As little excuse as the execrable Abraham Lincoln: Vampire Hunter had to exist, the coattail-clawing clunker cash-in Abraham Lincoln vs. Zombies has even less – and it knows it. Dimly lensed, indifferently scripted, and uninterestingly cast, this tale of a covert mission behind enemy lines to halt a Confederate zombie plague is itself no livelier than a lumbering, moaning member of the living dead.
Stifling any potential from the beginning is the film’s confused sense of its own identity. With a ridiculous rip-off premise begging for high camp comedy treatment, Abraham Lincoln vs. Zombies opts instead to play its material straight, offering only the driest and crumbliest crumbs of attempted humor and usually preferring to bore the viewer with Spielbergian solemnity and sentimentality: “Be brave, Abe. You’re resolute. You know what must be done.” The titular zombies, laggards all, provide paltry suspense as America’s worst commander-in-chief (Bill Oberst Jr.) again rises to the superheroic occasion by shooting and slicing through the evil hordes with his trusty populist scythe – or is it a commie sickle? (Like a good Jacobin, Lincoln prefers to behead the unenlightened.)
Had it been made in 1990, starred Leslie Nielsen, and laughed at itself with a go-for-broke gonzo parody approach, Abraham Lincoln vs. Zombies might at least have had the potential, like Nielsen’s Repossessed, to become in retrospect a cheesy and groan-inducing but ultimately pleasing artifact of lame comedy nostalgia. As is, however, the film offers next to nothing to make it worth the viewer’s while. “The world will little note nor long remember what we say here,” Lincoln says as part of his Gettysburg Address – and no more fitting tribute could possibly be paid to Abraham Lincoln vs. Zombies, a wholly superfluous, tedious, and forgettable offense on film.
A star and a half. Ideological Content Analysis indicates that Abraham Lincoln vs. Zombies is:
7. Family-ambivalent. “I’d rather start a family and ride horses,” Pat Garrett (yes, the Pat Garrett, played by Christopher Marrone) says when Lincoln suggets he enter politics or law enforcement. “An appealing path, to be sure,” Lincoln concurs. It should also be noted, however, that the president’s superhero origin prologue depicts him executing his own zombified mother. (Cf. Warm Bodies no. 6)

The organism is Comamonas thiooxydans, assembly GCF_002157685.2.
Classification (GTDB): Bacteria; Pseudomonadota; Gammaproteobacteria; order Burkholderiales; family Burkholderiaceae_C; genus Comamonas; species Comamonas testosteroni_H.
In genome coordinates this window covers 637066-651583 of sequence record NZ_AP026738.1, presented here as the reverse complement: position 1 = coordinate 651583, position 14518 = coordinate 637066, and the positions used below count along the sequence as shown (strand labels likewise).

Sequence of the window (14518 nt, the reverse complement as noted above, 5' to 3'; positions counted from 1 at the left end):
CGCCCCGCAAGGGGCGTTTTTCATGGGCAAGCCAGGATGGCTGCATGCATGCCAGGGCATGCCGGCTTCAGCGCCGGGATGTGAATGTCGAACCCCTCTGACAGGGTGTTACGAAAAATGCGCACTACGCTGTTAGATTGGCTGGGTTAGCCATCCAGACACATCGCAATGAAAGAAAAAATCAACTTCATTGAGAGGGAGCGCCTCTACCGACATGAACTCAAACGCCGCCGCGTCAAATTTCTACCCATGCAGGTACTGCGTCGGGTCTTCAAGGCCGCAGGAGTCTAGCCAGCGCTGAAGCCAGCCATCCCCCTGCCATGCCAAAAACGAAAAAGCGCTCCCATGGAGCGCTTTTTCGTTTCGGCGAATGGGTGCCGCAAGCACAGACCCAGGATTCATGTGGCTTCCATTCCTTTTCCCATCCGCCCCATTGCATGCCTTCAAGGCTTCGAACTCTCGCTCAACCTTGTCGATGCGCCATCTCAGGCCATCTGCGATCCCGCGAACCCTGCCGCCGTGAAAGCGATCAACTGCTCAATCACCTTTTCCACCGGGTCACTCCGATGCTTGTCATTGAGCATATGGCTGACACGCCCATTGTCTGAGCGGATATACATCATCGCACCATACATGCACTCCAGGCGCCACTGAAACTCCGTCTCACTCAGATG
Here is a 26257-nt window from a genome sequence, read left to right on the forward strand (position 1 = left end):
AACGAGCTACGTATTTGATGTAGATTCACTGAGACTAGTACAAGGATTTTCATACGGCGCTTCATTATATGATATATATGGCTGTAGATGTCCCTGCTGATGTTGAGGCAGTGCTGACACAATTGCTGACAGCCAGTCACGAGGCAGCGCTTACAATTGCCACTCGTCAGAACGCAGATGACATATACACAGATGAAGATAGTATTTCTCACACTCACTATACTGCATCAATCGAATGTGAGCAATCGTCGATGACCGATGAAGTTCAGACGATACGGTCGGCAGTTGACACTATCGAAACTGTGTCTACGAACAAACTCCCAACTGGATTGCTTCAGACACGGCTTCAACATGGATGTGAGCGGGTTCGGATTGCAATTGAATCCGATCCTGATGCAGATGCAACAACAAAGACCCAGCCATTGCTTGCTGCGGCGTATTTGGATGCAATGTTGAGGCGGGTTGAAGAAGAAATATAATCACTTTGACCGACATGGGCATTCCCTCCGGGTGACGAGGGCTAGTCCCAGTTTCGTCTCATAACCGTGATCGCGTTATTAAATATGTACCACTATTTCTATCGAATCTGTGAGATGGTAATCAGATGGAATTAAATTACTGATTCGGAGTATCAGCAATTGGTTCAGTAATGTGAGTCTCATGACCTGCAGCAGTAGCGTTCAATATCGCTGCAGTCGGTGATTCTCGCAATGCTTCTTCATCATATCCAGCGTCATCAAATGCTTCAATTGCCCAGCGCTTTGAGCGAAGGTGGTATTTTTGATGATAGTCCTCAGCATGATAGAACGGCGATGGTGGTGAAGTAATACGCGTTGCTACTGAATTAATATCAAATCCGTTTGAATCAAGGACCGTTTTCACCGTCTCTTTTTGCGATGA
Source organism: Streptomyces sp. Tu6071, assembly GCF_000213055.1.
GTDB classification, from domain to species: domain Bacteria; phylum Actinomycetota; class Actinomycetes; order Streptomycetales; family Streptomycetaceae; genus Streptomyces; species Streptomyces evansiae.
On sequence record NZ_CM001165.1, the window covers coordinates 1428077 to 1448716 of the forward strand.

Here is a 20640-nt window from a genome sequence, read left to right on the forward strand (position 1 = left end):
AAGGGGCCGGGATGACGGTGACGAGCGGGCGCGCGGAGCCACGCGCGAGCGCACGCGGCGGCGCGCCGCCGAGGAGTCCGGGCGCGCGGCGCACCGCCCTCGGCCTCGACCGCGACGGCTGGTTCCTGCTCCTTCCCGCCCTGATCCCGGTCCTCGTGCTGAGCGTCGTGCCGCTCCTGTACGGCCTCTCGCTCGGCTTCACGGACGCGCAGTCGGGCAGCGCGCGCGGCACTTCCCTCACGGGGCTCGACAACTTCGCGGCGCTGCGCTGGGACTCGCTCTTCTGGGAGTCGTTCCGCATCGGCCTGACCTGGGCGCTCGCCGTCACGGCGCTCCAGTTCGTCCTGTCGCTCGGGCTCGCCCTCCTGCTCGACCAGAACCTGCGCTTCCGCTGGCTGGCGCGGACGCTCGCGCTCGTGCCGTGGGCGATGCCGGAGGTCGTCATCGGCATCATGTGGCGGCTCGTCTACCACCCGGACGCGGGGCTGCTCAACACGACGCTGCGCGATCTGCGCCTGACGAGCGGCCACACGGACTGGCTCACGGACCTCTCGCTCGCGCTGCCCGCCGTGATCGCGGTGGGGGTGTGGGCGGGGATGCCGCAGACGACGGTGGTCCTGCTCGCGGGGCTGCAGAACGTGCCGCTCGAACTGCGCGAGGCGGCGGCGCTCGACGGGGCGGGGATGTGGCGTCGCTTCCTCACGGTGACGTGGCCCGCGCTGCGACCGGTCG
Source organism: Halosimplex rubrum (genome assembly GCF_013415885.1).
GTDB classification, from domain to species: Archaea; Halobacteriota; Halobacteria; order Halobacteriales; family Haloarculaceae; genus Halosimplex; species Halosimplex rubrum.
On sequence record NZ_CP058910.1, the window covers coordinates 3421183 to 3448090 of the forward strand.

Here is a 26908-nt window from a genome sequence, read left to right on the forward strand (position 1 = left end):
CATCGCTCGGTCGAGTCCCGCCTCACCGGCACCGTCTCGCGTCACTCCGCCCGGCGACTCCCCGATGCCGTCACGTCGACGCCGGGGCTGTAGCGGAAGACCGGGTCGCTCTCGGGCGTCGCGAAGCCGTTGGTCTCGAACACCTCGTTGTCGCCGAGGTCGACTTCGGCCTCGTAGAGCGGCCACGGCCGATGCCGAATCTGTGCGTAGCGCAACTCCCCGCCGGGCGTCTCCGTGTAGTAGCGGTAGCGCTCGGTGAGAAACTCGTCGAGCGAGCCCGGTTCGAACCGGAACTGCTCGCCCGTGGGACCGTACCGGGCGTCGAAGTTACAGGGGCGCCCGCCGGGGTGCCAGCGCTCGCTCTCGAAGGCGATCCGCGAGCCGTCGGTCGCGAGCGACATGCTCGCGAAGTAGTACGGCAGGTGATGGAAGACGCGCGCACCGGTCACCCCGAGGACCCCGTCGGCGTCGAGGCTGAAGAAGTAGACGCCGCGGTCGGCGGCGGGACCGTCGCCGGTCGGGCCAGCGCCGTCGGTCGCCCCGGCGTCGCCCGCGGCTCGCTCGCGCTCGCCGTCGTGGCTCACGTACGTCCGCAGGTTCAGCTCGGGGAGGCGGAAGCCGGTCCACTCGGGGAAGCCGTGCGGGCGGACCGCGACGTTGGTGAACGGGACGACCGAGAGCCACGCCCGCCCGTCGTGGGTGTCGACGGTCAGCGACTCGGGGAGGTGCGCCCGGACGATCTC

6. Class-conscious. “What would the cream of Washington society make of you, my dear?” John Wilkes Booth (Jason Vail) muses judgmentally, contemplating a whore as she sleeps.
5. Feminist/pro-slut. A poor, oppressed prostitute excuses her whoredom by complaining that the oldest profession is the only work available to unmarried women in her area. Old unprogressive fogey Stonewall Jackson (Don McGraw) objects to the presence of a “fallen woman”.
4. Bi-partisan. General Jackson redeems himself by joining forces with Lincoln and, like Dr. King in Django Unchained, playing the sacrificial honky. “We are all Americans.” All of the biologically and morally unsalvageable corpses, however, must be exterminated.
3. Anti-white. Mary Owens (Baby Norman) hints at the symbolic significance of the plague when, describing her own zombification experience, she says, “It’s like a fog is descending . . .”
2. Statist. Lincoln avuncularly passes the torch to future fellow office-abuser Teddy Roosevelt (Canon Kuipers), who gets to perch on the Great Emancipator’s shoulders to aim his rifle over a wall and pick off zombies.
1. Anti-racist/anti-slavery (i.e., pro-yawn on both counts). “I’m not your boy,” token black character Wilson Brown (Jason Hughley) sasses when someone good-naturedly calls him “m’boy”.